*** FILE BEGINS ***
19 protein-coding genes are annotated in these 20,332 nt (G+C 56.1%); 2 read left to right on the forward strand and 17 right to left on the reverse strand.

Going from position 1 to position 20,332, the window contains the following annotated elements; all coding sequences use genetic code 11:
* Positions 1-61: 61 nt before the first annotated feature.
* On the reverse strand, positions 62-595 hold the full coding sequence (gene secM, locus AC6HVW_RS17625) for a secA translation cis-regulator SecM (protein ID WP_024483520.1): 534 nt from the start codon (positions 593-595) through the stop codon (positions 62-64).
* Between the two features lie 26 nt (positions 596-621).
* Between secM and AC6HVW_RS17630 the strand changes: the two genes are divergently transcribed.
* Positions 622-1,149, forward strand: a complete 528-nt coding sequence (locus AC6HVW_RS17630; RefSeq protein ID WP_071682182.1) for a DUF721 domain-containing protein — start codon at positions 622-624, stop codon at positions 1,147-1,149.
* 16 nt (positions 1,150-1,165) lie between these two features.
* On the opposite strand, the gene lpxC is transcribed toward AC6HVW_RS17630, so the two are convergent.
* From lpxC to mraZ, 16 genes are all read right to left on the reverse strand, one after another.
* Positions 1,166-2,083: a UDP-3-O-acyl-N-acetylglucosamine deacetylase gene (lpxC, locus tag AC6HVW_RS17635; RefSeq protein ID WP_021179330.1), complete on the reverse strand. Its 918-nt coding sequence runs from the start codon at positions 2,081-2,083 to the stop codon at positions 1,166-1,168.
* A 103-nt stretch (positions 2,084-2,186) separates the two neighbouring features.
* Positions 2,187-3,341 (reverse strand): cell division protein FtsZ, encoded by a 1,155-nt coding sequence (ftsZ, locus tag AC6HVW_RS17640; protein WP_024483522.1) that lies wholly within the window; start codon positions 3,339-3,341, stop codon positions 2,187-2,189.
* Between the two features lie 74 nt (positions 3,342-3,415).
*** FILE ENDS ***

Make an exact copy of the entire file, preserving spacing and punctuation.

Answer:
19 protein-coding genes are annotated in these 20,332 nt (G+C 56.1%); 2 read left to right on the forward strand and 17 right to left on the reverse strand.

Going from position 1 to position 20,332, the window contains the following annotated elements; all coding sequences use genetic code 11:
* Positions 1-61: 61 nt before the first annotated feature.
* On the reverse strand, positions 62-595 hold the full coding sequence (gene secM, locus AC6HVW_RS17625) for a secA translation cis-regulator SecM (protein ID WP_024483520.1): 534 nt from the start codon (positions 593-595) through the stop codon (positions 62-64).
* Between the two features lie 26 nt (positions 596-621).
* Between secM and AC6HVW_RS17630 the strand changes: the two genes are divergently transcribed.
* Positions 622-1,149, forward strand: a complete 528-nt coding sequence (locus AC6HVW_RS17630; RefSeq protein ID WP_071682182.1) for a DUF721 domain-containing protein — start codon at positions 622-624, stop codon at positions 1,147-1,149.
* 16 nt (positions 1,150-1,165) lie between these two features.
* On the opposite strand, the gene lpxC is transcribed toward AC6HVW_RS17630, so the two are convergent.
* From lpxC to mraZ, 16 genes are all read right to left on the reverse strand, one after another.
* Positions 1,166-2,083: a UDP-3-O-acyl-N-acetylglucosamine deacetylase gene (lpxC, locus tag AC6HVW_RS17635; RefSeq protein ID WP_021179330.1), complete on the reverse strand. Its 918-nt coding sequence runs from the start codon at positions 2,081-2,083 to the stop codon at positions 1,166-1,168.
* A 103-nt stretch (positions 2,084-2,186) separates the two neighbouring features.
* Positions 2,187-3,341 (reverse strand): cell division protein FtsZ, encoded by a 1,155-nt coding sequence (ftsZ, locus tag AC6HVW_RS17640; protein WP_024483522.1) that lies wholly within the window; start codon positions 3,339-3,341, stop codon positions 2,187-2,189.
* Between the two features lie 74 nt (positions 3,342-3,415).